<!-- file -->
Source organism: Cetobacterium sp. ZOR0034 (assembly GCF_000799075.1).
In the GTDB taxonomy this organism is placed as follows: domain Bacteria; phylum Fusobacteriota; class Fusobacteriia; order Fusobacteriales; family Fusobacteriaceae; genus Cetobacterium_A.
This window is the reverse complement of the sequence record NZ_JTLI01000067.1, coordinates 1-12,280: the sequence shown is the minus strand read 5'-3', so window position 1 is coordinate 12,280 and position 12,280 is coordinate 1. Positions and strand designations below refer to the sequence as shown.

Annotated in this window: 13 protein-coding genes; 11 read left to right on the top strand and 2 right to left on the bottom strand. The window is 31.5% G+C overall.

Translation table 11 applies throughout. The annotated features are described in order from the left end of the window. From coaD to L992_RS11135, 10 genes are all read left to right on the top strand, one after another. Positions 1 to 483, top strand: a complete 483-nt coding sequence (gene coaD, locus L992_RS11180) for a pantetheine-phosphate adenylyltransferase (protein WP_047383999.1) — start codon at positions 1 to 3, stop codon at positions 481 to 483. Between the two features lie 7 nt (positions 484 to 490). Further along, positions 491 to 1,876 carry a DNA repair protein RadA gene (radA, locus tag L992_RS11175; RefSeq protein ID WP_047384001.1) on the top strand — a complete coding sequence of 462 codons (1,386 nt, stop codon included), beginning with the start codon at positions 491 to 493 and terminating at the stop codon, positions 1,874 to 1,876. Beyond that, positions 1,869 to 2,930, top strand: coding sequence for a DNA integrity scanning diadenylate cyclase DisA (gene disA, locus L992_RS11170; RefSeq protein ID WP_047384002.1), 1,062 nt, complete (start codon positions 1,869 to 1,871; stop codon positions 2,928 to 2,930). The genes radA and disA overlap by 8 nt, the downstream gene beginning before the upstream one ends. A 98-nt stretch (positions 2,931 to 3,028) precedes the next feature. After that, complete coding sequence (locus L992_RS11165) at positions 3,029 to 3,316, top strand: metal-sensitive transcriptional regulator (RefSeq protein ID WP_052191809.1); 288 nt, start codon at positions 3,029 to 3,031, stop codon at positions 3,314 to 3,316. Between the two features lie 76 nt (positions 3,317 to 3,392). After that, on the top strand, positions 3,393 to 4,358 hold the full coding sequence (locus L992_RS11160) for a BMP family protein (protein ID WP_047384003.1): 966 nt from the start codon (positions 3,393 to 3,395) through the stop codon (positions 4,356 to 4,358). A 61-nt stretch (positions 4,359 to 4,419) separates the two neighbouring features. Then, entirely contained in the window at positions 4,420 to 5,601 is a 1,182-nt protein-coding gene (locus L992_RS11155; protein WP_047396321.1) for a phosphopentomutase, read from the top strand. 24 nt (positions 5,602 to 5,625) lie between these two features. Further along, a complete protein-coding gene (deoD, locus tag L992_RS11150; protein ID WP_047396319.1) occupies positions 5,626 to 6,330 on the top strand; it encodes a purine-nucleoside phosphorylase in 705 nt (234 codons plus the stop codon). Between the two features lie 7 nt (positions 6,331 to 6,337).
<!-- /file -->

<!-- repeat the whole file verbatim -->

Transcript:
Source organism: Cetobacterium sp. ZOR0034 (assembly GCF_000799075.1).
In the GTDB taxonomy this organism is placed as follows: domain Bacteria; phylum Fusobacteriota; class Fusobacteriia; order Fusobacteriales; family Fusobacteriaceae; genus Cetobacterium_A.
This window is the reverse complement of the sequence record NZ_JTLI01000067.1, coordinates 1-12,280: the sequence shown is the minus strand read 5'-3', so window position 1 is coordinate 12,280 and position 12,280 is coordinate 1. Positions and strand designations below refer to the sequence as shown.

Annotated in this window: 13 protein-coding genes; 11 read left to right on the top strand and 2 right to left on the bottom strand. The window is 31.5% G+C overall.

Translation table 11 applies throughout. The annotated features are described in order from the left end of the window. From coaD to L992_RS11135, 10 genes are all read left to right on the top strand, one after another. Positions 1 to 483, top strand: a complete 483-nt coding sequence (gene coaD, locus L992_RS11180) for a pantetheine-phosphate adenylyltransferase (protein WP_047383999.1) — start codon at positions 1 to 3, stop codon at positions 481 to 483. Between the two features lie 7 nt (positions 484 to 490). Further along, positions 491 to 1,876 carry a DNA repair protein RadA gene (radA, locus tag L992_RS11175; RefSeq protein ID WP_047384001.1) on the top strand — a complete coding sequence of 462 codons (1,386 nt, stop codon included), beginning with the start codon at positions 491 to 493 and terminating at the stop codon, positions 1,874 to 1,876. Beyond that, positions 1,869 to 2,930, top strand: coding sequence for a DNA integrity scanning diadenylate cyclase DisA (gene disA, locus L992_RS11170; RefSeq protein ID WP_047384002.1), 1,062 nt, complete (start codon positions 1,869 to 1,871; stop codon positions 2,928 to 2,930). The genes radA and disA overlap by 8 nt, the downstream gene beginning before the upstream one ends. A 98-nt stretch (positions 2,931 to 3,028) precedes the next feature. After that, complete coding sequence (locus L992_RS11165) at positions 3,029 to 3,316, top strand: metal-sensitive transcriptional regulator (RefSeq protein ID WP_052191809.1); 288 nt, start codon at positions 3,029 to 3,031, stop codon at positions 3,314 to 3,316. Between the two features lie 76 nt (positions 3,317 to 3,392). After that, on the top strand, positions 3,393 to 4,358 hold the full coding sequence (locus L992_RS11160) for a BMP family protein (protein ID WP_047384003.1): 966 nt from the start codon (positions 3,393 to 3,395) through the stop codon (positions 4,356 to 4,358). A 61-nt stretch (positions 4,359 to 4,419) separates the two neighbouring features. Then, entirely contained in the window at positions 4,420 to 5,601 is a 1,182-nt protein-coding gene (locus L992_RS11155; protein WP_047396321.1) for a phosphopentomutase, read from the top strand. 24 nt (positions 5,602 to 5,625) lie between these two features. Further along, a complete protein-coding gene (deoD, locus tag L992_RS11150; protein ID WP_047396319.1) occupies positions 5,626 to 6,330 on the top strand; it encodes a purine-nucleoside phosphorylase in 705 nt (234 codons plus the stop codon). Between the two features lie 7 nt (positions 6,331 to 6,337).